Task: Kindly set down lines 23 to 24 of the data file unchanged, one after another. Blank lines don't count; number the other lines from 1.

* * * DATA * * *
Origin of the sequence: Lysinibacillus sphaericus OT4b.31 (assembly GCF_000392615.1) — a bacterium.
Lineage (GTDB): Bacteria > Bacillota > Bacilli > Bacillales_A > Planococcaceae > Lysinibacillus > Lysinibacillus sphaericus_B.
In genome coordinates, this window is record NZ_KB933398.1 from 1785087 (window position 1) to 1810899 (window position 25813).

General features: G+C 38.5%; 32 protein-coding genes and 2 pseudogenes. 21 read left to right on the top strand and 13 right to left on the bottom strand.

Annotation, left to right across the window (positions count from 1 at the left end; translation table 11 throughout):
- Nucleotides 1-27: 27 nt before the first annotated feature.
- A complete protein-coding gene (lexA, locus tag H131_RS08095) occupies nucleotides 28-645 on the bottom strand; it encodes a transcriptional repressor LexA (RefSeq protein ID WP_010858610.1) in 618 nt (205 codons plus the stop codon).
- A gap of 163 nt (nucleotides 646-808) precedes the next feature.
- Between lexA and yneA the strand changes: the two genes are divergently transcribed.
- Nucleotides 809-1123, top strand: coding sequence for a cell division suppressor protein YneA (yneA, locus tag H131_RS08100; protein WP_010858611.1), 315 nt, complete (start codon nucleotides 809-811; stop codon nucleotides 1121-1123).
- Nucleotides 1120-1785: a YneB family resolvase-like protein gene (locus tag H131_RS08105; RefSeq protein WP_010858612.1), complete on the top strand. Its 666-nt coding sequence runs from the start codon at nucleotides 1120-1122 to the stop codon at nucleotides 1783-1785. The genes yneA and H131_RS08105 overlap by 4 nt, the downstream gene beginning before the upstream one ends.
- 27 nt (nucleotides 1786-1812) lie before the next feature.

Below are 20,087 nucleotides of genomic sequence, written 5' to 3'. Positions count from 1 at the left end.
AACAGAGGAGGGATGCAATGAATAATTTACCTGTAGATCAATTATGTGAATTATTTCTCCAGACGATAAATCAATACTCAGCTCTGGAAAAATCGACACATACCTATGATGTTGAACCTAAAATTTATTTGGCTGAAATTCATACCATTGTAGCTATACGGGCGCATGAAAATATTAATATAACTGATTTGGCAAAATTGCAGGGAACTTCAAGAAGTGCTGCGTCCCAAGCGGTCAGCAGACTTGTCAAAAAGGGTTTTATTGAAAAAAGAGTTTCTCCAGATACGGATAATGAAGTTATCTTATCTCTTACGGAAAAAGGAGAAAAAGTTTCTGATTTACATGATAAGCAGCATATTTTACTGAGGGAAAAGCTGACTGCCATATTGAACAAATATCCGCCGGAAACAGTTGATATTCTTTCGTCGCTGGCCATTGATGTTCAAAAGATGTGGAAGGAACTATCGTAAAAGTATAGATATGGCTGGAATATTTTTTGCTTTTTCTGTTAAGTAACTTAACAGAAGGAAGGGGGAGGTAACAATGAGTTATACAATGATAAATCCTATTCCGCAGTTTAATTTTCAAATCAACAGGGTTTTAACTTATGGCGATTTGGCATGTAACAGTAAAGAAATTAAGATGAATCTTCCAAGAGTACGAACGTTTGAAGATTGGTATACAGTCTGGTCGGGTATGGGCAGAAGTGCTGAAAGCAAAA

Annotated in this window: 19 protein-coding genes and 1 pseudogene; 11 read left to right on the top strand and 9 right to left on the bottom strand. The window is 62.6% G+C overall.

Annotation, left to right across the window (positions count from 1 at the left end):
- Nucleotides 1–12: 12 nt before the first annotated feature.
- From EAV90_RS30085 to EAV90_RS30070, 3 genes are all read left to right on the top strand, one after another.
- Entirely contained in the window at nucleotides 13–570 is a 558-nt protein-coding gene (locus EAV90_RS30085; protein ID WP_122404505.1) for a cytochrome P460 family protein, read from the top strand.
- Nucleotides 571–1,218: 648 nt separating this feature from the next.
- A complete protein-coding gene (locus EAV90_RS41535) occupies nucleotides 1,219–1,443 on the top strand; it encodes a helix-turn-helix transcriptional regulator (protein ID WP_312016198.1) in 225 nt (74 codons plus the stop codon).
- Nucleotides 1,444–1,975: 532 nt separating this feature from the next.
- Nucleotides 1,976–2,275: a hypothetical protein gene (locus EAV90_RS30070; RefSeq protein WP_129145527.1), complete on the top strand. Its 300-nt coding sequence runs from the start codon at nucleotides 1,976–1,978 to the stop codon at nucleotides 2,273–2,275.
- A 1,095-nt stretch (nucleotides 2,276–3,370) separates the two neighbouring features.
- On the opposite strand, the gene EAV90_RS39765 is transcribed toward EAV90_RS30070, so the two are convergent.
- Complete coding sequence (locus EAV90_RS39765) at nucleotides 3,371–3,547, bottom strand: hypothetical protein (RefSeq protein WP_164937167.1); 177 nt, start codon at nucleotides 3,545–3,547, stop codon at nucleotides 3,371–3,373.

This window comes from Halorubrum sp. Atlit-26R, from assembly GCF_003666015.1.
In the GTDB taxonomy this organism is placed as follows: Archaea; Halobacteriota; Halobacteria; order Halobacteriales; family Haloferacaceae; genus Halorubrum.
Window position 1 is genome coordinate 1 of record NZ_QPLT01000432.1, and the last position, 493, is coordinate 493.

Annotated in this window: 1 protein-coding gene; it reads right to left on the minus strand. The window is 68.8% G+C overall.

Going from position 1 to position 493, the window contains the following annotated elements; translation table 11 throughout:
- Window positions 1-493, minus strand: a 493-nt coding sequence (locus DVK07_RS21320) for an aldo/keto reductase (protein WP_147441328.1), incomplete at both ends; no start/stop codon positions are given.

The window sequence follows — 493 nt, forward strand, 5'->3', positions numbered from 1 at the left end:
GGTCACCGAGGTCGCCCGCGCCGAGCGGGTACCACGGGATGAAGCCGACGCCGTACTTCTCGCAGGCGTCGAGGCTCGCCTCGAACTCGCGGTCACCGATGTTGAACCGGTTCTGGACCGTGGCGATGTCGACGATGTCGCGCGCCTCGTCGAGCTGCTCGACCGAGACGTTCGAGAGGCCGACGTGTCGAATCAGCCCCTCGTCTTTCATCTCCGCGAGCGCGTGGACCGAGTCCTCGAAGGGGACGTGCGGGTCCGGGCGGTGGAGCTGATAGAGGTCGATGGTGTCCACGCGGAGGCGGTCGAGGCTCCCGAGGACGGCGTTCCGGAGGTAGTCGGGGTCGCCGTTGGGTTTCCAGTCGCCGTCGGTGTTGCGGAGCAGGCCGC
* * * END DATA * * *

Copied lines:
- Nucleotides 1,976–2,275: a hypothetical protein gene (locus EAV90_RS30070; RefSeq protein WP_129145527.1), complete on the top strand. Its 300-nt coding sequence runs from the start codon at nucleotides 1,976–1,978 to the stop codon at nucleotides 2,273–2,275.
- A 1,095-nt stretch (nucleotides 2,276–3,370) separates the two neighbouring features.